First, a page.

Teaching the tango is a labor of love.
For several years, Margaret Sacks enjoyed ballroom dancing and competed in events around the country. Then in 2001, when the Memphis in May International Festival honored Argentina, Sacks saw a group perform the Argentine tango and was "totally blown away." Last year she transformed her living room and dining room into a space where, on Tuesday nights, she teaches the tango and holds workshops and tango parties — or milongas — throughout the year.
"We removed our Mexican tile floors and put down floating hardwood," says Sacks, who lives in East Memphis and teaches with partner Roy Moseley. "I gave away my dining room table and moved all the furniture aside because it was ridiculous to keep pushing it back and forth."
Sacks isn't alone. Mariallan Shadle also got addicted to tango after seeing that same performance. She too turned her living room into a ballroom, having hardwood floors installed. And she also teaches the tango, along with her partner James Smith, in her midtown condo on Sunday afternoons.
So what's the appeal of this South American street dance that started in the brothels of Buenos Aires?
"It's so intense," says Shadle. "There's a deep connection with your partner."
"You're dancing with the whole room," offers Sacks. "When everybody is in sync, it's amazing, the energy you feel."
In Sacks' living room-turned-dance studio, a small group of students join her for an hour-and-a-half each week. Unlike ballroom dancing, which Sacks describes as fun but formal, the tango is largely improvised. "It's like learning a language," she says. "You learn a word, then a few words, then a sentence. You sort of grow into the dance, so that you reach the point where it flows out of you."
As couples strut chest to chest, the man leads, interpreting the music — or improvising — in his own way. "And I'll tell you the reaction after a really terrific tango," adds Sacks, a native of South Africa who moved to Memphis in 1977. "You start laughing — both of you. You feel like you're sharing your soul with someone."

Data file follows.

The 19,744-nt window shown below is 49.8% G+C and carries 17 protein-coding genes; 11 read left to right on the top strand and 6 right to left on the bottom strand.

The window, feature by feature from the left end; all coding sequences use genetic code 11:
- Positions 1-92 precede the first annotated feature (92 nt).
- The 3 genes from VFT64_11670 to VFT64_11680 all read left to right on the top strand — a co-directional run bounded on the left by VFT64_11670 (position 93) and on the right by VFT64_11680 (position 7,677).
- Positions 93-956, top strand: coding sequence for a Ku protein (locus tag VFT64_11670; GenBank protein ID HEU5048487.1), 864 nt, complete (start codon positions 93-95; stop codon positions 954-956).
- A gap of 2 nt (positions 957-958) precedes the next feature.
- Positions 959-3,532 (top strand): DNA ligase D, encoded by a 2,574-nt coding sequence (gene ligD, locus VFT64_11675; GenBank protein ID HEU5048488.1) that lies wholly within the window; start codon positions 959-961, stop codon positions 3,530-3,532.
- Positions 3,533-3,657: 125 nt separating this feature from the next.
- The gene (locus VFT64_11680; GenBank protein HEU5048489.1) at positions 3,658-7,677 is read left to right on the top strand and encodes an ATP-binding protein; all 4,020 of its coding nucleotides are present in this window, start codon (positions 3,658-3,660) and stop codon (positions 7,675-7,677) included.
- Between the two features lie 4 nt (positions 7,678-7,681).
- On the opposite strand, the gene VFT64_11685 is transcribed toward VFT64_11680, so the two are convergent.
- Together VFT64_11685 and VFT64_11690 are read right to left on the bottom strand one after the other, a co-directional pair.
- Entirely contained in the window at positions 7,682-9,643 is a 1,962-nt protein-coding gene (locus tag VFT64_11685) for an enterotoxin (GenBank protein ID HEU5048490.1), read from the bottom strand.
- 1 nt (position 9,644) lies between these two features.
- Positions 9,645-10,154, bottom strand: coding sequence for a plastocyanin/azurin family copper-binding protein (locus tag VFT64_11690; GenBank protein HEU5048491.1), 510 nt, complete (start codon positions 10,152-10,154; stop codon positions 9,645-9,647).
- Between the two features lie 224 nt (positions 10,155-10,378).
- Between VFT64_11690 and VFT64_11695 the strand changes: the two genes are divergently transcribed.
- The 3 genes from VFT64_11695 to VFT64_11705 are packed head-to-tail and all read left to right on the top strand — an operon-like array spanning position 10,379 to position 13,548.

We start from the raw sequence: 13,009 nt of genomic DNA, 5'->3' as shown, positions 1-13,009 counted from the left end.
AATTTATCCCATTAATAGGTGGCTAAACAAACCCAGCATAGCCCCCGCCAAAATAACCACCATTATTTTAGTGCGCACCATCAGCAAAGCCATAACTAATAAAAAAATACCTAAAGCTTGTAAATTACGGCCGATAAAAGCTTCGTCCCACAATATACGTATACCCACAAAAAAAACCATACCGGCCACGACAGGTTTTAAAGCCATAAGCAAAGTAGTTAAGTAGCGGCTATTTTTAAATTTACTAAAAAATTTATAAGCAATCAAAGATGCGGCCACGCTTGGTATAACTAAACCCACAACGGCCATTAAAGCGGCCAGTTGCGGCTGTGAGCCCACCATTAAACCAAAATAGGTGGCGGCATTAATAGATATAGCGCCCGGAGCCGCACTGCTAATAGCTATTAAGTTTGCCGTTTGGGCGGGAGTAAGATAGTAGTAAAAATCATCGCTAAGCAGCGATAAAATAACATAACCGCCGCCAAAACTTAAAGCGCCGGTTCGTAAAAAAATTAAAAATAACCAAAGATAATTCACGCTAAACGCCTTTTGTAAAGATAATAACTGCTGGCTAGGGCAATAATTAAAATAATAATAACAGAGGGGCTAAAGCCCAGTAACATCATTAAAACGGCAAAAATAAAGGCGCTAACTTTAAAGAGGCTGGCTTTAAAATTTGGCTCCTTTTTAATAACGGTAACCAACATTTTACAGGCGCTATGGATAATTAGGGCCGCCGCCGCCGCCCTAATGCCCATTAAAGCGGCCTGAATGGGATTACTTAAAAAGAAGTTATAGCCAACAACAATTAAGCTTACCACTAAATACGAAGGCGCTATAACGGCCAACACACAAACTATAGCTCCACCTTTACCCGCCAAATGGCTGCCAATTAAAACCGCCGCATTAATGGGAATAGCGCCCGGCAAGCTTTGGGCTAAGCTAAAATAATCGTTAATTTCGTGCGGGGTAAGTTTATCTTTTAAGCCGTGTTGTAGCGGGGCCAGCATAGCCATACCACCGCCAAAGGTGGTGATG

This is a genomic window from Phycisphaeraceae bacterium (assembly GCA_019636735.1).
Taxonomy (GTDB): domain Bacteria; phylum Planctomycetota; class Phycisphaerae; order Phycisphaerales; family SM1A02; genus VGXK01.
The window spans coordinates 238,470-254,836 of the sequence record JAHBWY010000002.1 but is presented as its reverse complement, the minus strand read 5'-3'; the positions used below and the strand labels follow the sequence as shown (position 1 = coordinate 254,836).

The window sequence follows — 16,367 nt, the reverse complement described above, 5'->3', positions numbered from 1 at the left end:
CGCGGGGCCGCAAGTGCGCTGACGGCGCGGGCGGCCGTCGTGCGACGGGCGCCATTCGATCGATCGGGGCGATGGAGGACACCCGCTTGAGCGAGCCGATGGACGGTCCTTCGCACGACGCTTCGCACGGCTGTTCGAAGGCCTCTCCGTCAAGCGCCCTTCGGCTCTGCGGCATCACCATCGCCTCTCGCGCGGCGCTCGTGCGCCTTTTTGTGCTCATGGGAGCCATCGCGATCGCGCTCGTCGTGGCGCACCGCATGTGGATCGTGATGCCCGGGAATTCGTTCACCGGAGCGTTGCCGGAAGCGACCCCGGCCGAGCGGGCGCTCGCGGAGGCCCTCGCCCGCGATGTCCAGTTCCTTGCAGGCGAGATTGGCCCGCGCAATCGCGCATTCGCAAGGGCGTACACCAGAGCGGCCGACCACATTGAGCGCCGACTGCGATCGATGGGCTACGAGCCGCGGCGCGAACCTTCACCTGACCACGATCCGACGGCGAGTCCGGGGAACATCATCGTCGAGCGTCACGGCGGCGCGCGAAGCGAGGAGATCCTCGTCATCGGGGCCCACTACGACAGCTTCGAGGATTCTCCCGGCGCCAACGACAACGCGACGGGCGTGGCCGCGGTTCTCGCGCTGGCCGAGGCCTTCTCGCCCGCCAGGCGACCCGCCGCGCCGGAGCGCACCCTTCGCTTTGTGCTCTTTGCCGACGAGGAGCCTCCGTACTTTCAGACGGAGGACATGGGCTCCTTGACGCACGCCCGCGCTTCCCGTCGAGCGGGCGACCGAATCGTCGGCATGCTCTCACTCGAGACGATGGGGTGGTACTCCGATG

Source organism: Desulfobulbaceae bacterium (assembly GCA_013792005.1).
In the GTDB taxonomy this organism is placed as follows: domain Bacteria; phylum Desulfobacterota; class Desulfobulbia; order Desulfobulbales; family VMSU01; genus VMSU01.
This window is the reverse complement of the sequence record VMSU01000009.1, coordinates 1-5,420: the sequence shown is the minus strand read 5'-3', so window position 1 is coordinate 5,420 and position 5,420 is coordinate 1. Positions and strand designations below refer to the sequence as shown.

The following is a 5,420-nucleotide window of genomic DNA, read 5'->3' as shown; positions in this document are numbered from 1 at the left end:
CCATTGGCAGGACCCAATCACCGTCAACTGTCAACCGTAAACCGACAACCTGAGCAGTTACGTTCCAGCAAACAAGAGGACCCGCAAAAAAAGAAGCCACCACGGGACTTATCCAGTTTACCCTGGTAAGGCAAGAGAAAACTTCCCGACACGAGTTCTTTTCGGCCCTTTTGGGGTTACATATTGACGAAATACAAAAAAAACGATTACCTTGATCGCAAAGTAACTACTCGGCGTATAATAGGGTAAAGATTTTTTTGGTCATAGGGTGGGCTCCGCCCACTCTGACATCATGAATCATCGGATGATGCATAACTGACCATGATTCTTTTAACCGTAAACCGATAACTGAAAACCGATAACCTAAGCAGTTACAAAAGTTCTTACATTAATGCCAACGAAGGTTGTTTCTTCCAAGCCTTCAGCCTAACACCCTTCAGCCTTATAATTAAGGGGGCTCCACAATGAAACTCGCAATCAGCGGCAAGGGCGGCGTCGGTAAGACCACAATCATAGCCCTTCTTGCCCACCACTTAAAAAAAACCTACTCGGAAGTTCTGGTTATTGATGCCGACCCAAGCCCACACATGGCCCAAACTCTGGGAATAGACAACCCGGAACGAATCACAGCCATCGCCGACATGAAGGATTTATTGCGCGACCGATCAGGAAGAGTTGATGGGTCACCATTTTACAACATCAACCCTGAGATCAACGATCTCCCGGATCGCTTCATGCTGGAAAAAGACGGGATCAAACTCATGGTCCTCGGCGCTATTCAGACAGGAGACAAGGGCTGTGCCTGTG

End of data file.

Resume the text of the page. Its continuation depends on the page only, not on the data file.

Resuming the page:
Sacks' students range in age from 24 to 75. Though married couples attend, they seldom tango together. "They take other partners; that's the great fun of it," says Sacks. Her husband, a physician, loves to watch and "always has an opinion about who's good," she adds with a smile.
When she's not on the dance floor, Sacks may be writing; she's the author of three books. She's also the mother of two grown children, one of whom, David, produced the movie Thank You for Smoking. Knowing that the film's star, Robert Duvall, is also a tango devotee, Sacks managed to meet "the charming Bobby" between takes: "He and I had an animated discussion about tango, and his wife Luciana left us to chatter away."
Both Sacks and fellow teacher Shadle attend practicas — practice events — sponsored by the Memphis Argentine Tango Society on Wednesday nights at TheatreWorks. And they've both traveled to other cities, including Buenos Aires, for milongas: "Workshops all day long and dancing all night long," says Sacks, then laughs, "It gets harder and harder!" Though Sacks has held milongas in her home, she has tried to get restaurants or art galleries to host them, which is common in other cities, she says, but so far, no luck. She credits Fred Astaire Dance Studio for its hospitality when she needs a larger area.
Meanwhile, tossing tables and chairs for tango space seems to be a trend. Claire and Mac Winker of the Racquet Club take lessons from Sacks. "The minute I saw Margaret's mini-ballroom, I went home and got rid of some furniture to create one of our own," says Claire. "We tango all over the house. We're dancing fools." M
For schedules of classes go to memphistango.org.